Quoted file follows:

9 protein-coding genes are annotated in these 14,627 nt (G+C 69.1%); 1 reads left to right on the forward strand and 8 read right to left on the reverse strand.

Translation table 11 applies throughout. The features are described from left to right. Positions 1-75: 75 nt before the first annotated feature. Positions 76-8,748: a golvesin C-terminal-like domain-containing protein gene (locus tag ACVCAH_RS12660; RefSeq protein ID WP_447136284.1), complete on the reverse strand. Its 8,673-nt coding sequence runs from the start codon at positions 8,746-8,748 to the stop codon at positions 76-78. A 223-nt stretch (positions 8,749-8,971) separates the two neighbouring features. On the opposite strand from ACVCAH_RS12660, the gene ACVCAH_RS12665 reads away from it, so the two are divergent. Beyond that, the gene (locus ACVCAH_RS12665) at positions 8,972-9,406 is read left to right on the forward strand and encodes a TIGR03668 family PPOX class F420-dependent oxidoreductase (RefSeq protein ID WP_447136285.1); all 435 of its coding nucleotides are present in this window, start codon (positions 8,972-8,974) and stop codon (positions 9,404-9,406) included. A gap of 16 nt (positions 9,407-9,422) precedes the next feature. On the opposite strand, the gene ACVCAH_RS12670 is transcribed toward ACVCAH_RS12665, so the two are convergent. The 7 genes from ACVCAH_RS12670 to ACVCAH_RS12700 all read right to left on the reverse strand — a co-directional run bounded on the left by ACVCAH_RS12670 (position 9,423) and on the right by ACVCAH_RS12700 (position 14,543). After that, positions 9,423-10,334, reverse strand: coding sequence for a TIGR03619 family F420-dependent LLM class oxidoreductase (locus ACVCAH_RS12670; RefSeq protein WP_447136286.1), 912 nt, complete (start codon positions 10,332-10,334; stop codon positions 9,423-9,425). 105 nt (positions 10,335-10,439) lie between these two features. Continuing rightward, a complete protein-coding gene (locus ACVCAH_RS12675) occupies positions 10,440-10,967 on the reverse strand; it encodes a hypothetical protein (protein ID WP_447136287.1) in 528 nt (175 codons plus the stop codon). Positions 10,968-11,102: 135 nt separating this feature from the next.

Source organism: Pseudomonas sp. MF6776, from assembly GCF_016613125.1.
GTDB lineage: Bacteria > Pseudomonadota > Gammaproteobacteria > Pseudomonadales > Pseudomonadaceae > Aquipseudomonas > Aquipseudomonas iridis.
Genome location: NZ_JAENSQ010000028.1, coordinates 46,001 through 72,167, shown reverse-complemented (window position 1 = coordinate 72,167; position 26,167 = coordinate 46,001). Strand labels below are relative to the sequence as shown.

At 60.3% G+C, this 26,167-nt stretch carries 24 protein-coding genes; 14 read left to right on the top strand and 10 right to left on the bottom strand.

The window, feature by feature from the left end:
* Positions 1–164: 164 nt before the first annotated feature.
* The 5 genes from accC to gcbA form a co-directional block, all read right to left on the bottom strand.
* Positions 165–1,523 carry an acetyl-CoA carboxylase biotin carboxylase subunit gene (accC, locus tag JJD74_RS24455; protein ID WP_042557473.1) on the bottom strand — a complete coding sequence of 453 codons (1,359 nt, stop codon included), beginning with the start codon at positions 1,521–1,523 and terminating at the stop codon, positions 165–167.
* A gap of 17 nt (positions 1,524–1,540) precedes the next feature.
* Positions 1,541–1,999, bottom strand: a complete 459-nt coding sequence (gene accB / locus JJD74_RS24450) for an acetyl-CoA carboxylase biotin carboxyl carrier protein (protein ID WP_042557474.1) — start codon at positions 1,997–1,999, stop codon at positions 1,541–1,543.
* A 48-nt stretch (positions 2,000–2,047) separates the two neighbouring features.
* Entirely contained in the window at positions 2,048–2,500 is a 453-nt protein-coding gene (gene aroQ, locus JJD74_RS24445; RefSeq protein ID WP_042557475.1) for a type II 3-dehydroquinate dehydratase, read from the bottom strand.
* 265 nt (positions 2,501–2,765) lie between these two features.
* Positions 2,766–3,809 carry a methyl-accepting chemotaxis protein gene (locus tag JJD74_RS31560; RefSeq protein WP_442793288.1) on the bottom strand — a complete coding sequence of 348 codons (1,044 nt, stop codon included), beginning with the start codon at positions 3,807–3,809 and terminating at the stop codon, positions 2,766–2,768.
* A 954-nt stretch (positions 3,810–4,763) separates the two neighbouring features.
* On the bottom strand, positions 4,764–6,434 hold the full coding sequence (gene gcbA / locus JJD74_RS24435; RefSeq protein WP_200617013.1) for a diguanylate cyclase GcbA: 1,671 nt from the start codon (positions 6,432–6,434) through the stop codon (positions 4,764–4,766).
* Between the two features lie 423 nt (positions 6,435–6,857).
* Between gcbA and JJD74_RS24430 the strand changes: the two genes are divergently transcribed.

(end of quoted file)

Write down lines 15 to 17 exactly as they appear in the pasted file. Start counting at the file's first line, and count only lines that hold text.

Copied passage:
* 265 nt (positions 2,501–2,765) lie between these two features.
* Positions 2,766–3,809 carry a methyl-accepting chemotaxis protein gene (locus tag JJD74_RS31560; RefSeq protein WP_442793288.1) on the bottom strand — a complete coding sequence of 348 codons (1,044 nt, stop codon included), beginning with the start codon at positions 3,807–3,809 and terminating at the stop codon, positions 2,766–2,768.
* A 954-nt stretch (positions 3,810–4,763) separates the two neighbouring features.